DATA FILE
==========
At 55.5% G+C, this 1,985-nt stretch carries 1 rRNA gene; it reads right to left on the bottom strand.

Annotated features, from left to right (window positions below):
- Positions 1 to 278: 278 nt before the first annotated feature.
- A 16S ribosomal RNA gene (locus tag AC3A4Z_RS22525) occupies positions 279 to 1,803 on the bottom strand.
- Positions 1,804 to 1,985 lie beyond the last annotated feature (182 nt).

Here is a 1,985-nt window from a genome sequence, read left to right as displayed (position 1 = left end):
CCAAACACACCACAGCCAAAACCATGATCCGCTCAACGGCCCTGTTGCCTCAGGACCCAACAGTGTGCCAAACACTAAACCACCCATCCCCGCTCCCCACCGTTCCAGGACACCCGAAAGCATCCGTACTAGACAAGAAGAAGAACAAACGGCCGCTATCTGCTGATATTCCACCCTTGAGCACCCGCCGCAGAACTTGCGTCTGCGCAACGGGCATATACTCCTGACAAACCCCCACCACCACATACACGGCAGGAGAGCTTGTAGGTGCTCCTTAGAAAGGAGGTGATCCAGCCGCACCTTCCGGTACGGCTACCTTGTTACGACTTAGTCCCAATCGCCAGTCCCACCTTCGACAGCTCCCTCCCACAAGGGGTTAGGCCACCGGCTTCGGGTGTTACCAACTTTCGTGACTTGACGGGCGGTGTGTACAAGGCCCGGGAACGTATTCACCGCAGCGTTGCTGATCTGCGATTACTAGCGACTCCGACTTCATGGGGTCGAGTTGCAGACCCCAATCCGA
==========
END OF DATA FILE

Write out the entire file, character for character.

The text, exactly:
At 55.5% G+C, this 1,985-nt stretch carries 1 rRNA gene; it reads right to left on the bottom strand.

Annotated features, from left to right (window positions below):
- Positions 1 to 278: 278 nt before the first annotated feature.
- A 16S ribosomal RNA gene (locus tag AC3A4Z_RS22525) occupies positions 279 to 1,803 on the bottom strand.
- Positions 1,804 to 1,985 lie beyond the last annotated feature (182 nt).

Here is a 1,985-nt window from a genome sequence, read left to right as displayed (position 1 = left end):
CCAAACACACCACAGCCAAAACCATGATCCGCTCAACGGCCCTGTTGCCTCAGGACCCAACAGTGTGCCAAACACTAAACCACCCATCCCCGCTCCCCACCGTTCCAGGACACCCGAAAGCATCCGTACTAGACAAGAAGAAGAACAAACGGCCGCTATCTGCTGATATTCCACCCTTGAGCACCCGCCGCAGAACTTGCGTCTGCGCAACGGGCATATACTCCTGACAAACCCCCACCACCACATACACGGCAGGAGAGCTTGTAGGTGCTCCTTAGAAAGGAGGTGATCCAGCCGCACCTTCCGGTACGGCTACCTTGTTACGACTTAGTCCCAATCGCCAGTCCCACCTTCGACAGCTCCCTCCCACAAGGGGTTAGGCCACCGGCTTCGGGTGTTACCAACTTTCGTGACTTGACGGGCGGTGTGTACAAGGCCCGGGAACGTATTCACCGCAGCGTTGCTGATCTGCGATTACTAGCGACTCCGACTTCATGGGGTCGAGTTGCAGACCCCAATCCGA